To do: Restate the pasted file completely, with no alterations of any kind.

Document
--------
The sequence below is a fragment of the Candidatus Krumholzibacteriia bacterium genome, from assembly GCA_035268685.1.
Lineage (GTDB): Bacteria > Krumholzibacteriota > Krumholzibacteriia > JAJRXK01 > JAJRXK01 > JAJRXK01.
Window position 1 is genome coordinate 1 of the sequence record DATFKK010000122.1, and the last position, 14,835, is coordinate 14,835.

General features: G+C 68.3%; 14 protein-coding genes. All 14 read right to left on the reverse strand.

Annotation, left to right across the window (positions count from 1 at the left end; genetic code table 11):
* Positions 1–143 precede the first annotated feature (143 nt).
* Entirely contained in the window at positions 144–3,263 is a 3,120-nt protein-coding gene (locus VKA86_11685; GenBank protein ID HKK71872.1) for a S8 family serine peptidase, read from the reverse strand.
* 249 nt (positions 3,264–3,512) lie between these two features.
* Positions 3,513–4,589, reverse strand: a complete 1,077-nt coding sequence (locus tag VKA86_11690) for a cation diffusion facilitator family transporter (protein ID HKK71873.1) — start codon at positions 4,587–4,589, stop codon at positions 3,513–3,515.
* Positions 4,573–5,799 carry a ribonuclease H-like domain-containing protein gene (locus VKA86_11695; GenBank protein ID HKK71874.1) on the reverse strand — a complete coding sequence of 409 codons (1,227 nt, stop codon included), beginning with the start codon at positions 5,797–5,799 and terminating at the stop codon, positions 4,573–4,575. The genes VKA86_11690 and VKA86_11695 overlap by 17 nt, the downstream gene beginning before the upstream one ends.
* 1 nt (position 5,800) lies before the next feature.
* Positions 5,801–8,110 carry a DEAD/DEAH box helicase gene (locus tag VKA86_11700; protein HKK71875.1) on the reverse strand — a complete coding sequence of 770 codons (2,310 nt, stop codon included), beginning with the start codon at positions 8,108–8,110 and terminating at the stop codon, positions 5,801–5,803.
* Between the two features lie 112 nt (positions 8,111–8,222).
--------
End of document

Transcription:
The sequence below is a fragment of the Candidatus Krumholzibacteriia bacterium genome, from assembly GCA_035268685.1.
Lineage (GTDB): Bacteria > Krumholzibacteriota > Krumholzibacteriia > JAJRXK01 > JAJRXK01 > JAJRXK01.
Window position 1 is genome coordinate 1 of the sequence record DATFKK010000122.1, and the last position, 14,835, is coordinate 14,835.

General features: G+C 68.3%; 14 protein-coding genes. All 14 read right to left on the reverse strand.

Annotation, left to right across the window (positions count from 1 at the left end; genetic code table 11):
* Positions 1–143 precede the first annotated feature (143 nt).
* Entirely contained in the window at positions 144–3,263 is a 3,120-nt protein-coding gene (locus VKA86_11685; GenBank protein ID HKK71872.1) for a S8 family serine peptidase, read from the reverse strand.
* 249 nt (positions 3,264–3,512) lie between these two features.
* Positions 3,513–4,589, reverse strand: a complete 1,077-nt coding sequence (locus tag VKA86_11690) for a cation diffusion facilitator family transporter (protein ID HKK71873.1) — start codon at positions 4,587–4,589, stop codon at positions 3,513–3,515.
* Positions 4,573–5,799 carry a ribonuclease H-like domain-containing protein gene (locus VKA86_11695; GenBank protein ID HKK71874.1) on the reverse strand — a complete coding sequence of 409 codons (1,227 nt, stop codon included), beginning with the start codon at positions 5,797–5,799 and terminating at the stop codon, positions 4,573–4,575. The genes VKA86_11690 and VKA86_11695 overlap by 17 nt, the downstream gene beginning before the upstream one ends.
* 1 nt (position 5,800) lies before the next feature.
* Positions 5,801–8,110 carry a DEAD/DEAH box helicase gene (locus tag VKA86_11700; protein HKK71875.1) on the reverse strand — a complete coding sequence of 770 codons (2,310 nt, stop codon included), beginning with the start codon at positions 8,108–8,110 and terminating at the stop codon, positions 5,801–5,803.
* Between the two features lie 112 nt (positions 8,111–8,222).